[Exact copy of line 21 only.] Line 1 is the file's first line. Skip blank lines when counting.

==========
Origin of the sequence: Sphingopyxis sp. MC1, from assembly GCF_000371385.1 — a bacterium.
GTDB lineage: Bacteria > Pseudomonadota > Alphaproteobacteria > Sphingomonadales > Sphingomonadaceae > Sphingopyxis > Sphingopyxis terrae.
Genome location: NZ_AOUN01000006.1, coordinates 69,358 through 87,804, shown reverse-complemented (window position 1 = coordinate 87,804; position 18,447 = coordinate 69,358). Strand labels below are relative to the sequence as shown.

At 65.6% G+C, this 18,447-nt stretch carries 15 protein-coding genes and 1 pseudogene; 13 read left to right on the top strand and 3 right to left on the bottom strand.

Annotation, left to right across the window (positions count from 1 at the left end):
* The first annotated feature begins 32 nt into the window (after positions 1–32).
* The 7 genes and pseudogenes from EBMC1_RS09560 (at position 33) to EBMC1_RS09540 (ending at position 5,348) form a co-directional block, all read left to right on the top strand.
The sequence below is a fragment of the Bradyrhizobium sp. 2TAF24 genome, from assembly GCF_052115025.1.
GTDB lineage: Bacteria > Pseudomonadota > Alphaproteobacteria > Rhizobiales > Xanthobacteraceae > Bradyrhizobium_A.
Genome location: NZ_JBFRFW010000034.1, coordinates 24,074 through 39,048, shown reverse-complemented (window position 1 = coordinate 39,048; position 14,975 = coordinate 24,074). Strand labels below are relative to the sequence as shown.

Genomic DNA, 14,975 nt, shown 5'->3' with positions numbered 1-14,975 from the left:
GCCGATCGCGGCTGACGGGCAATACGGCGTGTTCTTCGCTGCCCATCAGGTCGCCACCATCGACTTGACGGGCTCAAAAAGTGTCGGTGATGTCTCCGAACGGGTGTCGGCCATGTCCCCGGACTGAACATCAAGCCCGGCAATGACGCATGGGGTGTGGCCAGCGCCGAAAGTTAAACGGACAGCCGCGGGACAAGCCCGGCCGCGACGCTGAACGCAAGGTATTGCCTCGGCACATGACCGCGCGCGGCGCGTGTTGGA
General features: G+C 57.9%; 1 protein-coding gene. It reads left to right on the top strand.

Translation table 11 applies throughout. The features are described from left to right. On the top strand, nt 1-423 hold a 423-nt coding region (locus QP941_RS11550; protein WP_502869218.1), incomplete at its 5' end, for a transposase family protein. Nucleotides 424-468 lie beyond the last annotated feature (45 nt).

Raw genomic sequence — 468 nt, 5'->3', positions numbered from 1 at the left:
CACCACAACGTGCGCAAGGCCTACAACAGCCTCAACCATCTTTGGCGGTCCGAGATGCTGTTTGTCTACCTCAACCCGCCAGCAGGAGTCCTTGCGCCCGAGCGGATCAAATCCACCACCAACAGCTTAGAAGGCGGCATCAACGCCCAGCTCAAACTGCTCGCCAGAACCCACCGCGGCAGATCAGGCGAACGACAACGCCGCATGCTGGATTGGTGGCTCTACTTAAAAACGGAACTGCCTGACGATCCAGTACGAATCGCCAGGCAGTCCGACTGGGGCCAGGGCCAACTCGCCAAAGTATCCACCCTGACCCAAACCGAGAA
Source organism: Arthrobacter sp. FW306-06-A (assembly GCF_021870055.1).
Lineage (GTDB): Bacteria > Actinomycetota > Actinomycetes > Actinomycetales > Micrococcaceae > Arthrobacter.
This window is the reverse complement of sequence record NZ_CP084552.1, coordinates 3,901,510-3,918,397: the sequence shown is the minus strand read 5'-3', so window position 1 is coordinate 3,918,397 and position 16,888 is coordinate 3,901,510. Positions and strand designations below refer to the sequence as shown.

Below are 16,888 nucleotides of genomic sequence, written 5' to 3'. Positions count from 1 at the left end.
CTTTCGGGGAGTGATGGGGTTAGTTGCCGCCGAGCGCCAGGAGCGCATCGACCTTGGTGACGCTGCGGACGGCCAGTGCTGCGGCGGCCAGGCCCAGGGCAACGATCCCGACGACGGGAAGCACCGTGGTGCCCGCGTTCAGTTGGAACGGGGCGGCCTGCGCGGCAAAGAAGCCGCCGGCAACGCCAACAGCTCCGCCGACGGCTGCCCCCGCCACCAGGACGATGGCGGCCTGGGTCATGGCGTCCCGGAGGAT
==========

CTTTCGGGGAGTGATGGGGTTAGTTGCCGCCGAGCGCCAGGAGCGCATCGACCTTGGTGACGCTGCGGACGGCCAGTGCTGCGGCGGCCAGGCCCAGGGCAACGATCCCGACGACGGGAAGCACCGTGGTGCCCGCGTTCAGTTGGAACGGGGCGGCCTGCGCGGCAAAGAAGCCGCCGGCAACGCCAACAGCTCCGCCGACGGCTGCCCCCGCCACCAGGACGATGGCGGCCTGGGTCATGGCGTCCCGGAGGAT